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Termination of employee, some questions. Nevada

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  • cierex
    started a topic Termination of employee, some questions. Nevada

    Termination of employee, some questions. Nevada

    We recently terminated an employee because we found out that he was employed with another similar competitor company and 'selling' the same product. This employee was salaried with both companies and was W2 in both companies, claiming 40hrs/week in both. Obviously, there is a major conflict of interest here and a betrayal of trust towards our company, hence he was immediately terminated. He was a sales representative and he mostly works in the field. My questions:

    -Can I be sued for wrongful termination?

    -Did the ex-employee violate any Nevada Labor Law?

    -I do know that I have to pay him his final wages within three days of a regular termination, but do I have a right to hold payment until shown proof that he actually did some actual work for me?

    -Can I sue him for wages paid while he was employed with both companies?

    -I pay bi-weekly and he has a check due which I may be paying, do I have to include this week’s pay unto his check as well assuming he did some actual work for me?

    Thank you in advance!

  • Betty3
    replied
    Agree, you can give out any information that is true or is your honest opinion
    of what you believe to be true.

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  • TSCompliance
    replied
    You can disclose anything that is a true fact (Jim was fired for breaking our conflict of interest policy), or your opinion (I think Jim was dishonest in how he handled this) You just can't lie about him. There is a myth that past employers can only give out certain bits of info, but it's just a myth.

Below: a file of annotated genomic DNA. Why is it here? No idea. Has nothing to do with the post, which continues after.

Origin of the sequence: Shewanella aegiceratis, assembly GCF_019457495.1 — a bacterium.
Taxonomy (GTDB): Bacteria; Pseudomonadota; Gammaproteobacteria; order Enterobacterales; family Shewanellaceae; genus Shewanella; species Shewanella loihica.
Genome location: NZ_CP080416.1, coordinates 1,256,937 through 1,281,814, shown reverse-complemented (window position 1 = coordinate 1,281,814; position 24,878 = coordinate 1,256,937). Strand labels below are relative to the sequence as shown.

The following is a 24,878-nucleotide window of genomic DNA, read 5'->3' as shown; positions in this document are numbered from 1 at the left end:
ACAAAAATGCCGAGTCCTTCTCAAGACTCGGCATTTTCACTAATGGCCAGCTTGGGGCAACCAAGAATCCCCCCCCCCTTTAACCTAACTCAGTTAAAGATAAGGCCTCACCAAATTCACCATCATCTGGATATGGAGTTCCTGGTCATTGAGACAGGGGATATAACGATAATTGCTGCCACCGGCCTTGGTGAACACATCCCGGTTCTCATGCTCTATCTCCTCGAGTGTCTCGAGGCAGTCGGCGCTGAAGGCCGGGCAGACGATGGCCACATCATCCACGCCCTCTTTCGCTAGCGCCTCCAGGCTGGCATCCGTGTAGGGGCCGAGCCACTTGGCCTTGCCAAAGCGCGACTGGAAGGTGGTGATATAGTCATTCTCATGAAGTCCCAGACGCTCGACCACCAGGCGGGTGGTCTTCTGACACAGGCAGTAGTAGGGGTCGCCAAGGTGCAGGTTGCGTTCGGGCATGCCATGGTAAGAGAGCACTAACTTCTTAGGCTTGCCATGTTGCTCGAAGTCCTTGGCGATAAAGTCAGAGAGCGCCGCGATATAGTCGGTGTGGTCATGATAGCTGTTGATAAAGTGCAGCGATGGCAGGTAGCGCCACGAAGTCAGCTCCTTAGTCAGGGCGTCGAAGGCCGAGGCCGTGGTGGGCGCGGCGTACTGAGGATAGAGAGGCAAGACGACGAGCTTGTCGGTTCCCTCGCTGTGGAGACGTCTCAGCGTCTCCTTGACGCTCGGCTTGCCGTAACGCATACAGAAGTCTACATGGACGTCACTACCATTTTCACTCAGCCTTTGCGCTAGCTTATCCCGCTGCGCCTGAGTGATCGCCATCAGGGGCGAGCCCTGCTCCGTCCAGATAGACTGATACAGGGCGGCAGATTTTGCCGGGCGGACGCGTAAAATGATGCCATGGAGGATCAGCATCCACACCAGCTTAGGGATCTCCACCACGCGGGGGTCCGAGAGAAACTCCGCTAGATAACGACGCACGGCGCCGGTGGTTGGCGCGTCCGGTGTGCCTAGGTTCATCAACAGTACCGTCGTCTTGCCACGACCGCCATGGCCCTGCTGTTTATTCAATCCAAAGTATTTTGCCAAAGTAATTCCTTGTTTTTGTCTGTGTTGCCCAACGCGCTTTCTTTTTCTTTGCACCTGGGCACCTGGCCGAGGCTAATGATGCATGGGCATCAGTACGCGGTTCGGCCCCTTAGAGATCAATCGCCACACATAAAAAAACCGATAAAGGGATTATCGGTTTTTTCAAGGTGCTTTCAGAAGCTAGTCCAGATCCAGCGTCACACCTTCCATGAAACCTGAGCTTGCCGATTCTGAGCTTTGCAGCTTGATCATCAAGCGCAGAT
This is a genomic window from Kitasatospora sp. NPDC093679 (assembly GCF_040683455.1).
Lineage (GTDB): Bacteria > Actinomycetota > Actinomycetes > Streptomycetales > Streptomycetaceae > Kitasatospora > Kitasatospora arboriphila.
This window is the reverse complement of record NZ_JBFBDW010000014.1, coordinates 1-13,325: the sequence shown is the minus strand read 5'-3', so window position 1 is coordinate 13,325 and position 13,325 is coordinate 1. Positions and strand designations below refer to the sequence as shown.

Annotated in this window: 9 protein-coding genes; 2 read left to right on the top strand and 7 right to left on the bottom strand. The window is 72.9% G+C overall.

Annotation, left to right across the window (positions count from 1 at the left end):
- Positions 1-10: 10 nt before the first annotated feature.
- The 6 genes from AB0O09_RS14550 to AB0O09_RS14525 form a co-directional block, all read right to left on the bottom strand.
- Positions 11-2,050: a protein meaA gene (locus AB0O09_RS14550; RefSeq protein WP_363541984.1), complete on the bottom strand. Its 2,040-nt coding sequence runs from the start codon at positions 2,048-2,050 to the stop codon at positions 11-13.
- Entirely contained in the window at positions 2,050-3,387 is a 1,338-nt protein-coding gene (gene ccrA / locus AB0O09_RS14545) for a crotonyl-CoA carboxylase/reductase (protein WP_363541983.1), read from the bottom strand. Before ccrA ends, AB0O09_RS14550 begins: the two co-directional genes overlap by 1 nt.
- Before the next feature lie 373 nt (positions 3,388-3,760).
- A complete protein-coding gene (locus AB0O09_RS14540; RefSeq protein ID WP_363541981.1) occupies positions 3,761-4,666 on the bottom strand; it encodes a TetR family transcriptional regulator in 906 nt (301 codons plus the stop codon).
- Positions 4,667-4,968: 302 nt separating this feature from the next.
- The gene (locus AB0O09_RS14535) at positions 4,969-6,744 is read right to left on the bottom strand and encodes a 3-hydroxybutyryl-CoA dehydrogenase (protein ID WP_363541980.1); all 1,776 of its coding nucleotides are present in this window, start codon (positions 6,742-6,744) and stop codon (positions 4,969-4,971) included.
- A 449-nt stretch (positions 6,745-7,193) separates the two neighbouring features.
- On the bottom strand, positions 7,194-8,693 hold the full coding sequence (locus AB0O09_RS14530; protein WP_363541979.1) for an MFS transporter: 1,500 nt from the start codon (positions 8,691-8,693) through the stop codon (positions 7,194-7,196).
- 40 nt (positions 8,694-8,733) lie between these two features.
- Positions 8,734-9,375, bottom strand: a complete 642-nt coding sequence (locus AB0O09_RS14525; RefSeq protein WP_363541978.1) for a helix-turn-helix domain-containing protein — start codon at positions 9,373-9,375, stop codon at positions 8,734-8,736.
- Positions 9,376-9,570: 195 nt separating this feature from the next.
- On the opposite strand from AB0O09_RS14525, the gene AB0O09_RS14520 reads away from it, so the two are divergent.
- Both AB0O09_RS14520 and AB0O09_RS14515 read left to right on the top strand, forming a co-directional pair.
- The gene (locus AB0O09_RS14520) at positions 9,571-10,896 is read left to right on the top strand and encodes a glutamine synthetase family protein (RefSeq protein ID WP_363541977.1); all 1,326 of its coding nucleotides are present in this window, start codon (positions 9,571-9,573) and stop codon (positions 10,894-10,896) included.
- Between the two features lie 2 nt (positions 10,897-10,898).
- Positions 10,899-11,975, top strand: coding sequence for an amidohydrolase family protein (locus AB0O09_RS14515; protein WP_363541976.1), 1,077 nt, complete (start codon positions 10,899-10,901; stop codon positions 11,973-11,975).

Last edited by TSCompliance; 08-05-2011, 10:25 AM.

    Leave a comment:


  • cierex
    replied
    Thank you for the insightful responses. I do have another question. I am calling contacts to notify them about the termination, am I allowed to disclose the reason for termination to the contacts? If no, what if they ask? Thanks again.

    Leave a comment:


  • Betty3
    replied
    This was not a wrongful termination. That doesn't mean the employee "might"
    not sue you/can't sue you. Anyone can sue anyone else for anything but that doesn't mean they will win. I don't see a case here.

    Leave a comment:


  • Marketeer
    replied
    1. No. Wrongful termination means that a person is violation of a law that would have otherwise prohibited. No such law has been violated.

    2. No. There's no law that says that someone can only work for one employer at a time or must disclose other employment.

    3. No. He could file a wage complaint against you if you did, and you could be liable for fines.

    4. Possibly. You'd need to consult a local attorney.

    5. You have to ay him through his last day of work.

    Leave a comment:

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